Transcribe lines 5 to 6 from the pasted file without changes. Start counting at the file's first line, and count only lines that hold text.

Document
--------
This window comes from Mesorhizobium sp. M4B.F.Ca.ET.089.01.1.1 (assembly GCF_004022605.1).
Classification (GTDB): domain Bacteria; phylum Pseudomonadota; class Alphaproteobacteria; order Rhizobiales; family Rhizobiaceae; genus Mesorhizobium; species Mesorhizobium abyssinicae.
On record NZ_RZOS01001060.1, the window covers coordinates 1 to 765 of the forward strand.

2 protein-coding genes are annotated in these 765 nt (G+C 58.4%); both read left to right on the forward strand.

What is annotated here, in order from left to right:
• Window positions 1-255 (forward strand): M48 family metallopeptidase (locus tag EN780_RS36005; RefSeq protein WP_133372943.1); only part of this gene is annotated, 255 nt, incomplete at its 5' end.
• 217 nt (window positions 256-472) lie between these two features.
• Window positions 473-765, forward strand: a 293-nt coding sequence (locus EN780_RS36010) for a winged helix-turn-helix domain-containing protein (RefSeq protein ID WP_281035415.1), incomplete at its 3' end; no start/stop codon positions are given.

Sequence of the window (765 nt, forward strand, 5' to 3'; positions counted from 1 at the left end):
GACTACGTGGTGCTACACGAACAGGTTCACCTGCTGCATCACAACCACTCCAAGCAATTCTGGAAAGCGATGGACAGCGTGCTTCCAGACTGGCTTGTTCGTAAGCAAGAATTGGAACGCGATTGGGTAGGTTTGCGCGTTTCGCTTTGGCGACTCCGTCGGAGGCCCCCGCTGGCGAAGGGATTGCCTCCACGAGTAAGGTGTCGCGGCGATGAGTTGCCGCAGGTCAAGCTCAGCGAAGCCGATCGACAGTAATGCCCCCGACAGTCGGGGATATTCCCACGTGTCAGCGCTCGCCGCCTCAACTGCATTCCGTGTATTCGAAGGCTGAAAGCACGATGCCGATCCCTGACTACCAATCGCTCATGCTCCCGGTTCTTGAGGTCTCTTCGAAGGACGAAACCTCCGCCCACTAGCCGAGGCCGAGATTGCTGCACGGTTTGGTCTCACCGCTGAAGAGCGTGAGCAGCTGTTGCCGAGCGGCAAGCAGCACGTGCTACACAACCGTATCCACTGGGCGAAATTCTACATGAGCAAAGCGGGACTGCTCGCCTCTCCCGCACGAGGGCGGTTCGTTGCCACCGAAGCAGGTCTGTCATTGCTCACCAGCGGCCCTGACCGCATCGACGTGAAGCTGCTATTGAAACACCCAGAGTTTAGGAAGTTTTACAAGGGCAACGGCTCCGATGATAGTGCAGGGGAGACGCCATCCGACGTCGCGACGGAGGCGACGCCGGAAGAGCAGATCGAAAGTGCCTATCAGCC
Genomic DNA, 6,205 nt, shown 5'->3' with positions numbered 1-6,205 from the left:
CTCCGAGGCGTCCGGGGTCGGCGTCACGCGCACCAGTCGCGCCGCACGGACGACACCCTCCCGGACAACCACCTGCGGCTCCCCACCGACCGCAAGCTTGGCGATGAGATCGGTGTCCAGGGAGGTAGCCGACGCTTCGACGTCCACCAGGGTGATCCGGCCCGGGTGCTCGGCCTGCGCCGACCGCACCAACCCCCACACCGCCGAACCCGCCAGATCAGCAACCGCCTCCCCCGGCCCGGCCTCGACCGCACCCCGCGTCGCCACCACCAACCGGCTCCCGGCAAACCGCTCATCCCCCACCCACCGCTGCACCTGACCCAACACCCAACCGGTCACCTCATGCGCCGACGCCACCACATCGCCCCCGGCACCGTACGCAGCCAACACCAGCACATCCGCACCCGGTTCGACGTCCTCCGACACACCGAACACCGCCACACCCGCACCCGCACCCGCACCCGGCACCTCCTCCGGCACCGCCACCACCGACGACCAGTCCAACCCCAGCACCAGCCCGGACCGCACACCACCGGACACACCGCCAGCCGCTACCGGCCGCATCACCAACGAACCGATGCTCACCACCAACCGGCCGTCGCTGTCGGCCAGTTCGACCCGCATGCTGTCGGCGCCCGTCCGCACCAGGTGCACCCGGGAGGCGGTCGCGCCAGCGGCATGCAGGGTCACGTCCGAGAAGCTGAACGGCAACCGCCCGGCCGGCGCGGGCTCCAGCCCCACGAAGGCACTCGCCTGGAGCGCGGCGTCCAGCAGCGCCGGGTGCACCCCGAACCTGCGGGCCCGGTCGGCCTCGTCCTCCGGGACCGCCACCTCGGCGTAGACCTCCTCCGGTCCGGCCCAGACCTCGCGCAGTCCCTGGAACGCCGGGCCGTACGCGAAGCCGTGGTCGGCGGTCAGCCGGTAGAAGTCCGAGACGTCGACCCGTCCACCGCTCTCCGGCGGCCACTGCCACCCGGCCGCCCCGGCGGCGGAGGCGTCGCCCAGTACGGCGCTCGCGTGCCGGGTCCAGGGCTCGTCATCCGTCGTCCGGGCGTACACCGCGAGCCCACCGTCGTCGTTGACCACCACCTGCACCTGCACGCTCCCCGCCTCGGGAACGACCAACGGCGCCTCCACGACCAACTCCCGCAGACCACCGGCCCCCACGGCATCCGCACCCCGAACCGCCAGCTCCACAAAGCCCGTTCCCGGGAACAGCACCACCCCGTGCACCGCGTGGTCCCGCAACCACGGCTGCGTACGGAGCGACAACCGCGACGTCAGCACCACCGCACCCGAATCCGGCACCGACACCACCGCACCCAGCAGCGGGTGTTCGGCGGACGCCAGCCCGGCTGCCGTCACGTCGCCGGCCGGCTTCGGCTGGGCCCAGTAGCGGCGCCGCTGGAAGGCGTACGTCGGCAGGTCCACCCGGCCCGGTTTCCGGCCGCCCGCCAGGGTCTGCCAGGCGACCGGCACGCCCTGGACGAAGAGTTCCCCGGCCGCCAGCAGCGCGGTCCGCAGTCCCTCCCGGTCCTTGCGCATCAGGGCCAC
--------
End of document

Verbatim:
What is annotated here, in order from left to right:
• Window positions 1-255 (forward strand): M48 family metallopeptidase (locus tag EN780_RS36005; RefSeq protein WP_133372943.1); only part of this gene is annotated, 255 nt, incomplete at its 5' end.